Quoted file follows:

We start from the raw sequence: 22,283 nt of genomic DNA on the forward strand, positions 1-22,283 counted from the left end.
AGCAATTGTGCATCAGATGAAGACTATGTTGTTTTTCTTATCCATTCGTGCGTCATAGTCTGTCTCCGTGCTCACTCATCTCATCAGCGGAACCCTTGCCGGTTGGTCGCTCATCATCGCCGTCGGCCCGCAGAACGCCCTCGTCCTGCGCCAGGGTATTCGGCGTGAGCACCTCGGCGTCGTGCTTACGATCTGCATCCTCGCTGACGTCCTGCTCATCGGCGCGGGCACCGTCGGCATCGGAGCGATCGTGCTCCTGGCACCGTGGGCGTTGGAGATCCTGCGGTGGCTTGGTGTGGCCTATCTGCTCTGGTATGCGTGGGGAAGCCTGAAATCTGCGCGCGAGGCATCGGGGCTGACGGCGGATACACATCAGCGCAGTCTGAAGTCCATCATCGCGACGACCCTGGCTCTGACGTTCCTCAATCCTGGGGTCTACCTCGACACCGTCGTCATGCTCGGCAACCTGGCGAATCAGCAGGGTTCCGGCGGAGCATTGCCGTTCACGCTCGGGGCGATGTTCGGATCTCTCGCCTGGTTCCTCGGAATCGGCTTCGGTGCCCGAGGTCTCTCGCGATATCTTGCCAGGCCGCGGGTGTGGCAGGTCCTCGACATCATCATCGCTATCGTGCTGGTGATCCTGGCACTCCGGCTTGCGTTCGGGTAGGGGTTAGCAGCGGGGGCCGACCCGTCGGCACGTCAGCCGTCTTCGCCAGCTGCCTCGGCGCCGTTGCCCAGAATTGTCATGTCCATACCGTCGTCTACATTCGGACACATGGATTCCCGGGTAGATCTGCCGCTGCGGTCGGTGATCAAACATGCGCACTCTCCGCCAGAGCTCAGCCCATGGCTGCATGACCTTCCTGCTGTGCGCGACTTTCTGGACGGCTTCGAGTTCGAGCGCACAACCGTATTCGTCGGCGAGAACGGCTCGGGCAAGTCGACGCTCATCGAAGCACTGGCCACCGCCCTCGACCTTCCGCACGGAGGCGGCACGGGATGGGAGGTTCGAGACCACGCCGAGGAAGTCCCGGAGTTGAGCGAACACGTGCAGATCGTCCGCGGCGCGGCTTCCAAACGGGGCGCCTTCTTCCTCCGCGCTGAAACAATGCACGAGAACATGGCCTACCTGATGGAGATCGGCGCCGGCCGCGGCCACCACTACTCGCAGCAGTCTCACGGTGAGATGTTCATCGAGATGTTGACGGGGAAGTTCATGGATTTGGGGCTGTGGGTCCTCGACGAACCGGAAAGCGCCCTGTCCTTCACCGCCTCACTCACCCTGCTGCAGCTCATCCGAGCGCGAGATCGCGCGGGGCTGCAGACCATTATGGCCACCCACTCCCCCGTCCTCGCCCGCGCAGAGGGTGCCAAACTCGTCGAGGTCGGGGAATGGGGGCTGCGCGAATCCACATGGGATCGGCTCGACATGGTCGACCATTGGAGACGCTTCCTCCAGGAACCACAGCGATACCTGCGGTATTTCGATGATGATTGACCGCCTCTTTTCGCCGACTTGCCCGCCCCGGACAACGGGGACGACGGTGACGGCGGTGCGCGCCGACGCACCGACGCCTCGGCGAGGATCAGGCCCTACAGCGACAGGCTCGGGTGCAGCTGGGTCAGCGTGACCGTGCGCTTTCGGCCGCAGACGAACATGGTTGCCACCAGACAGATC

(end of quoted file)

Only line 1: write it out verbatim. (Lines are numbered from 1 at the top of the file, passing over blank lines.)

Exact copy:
We start from the raw sequence: 22,283 nt of genomic DNA on the forward strand, positions 1-22,283 counted from the left end.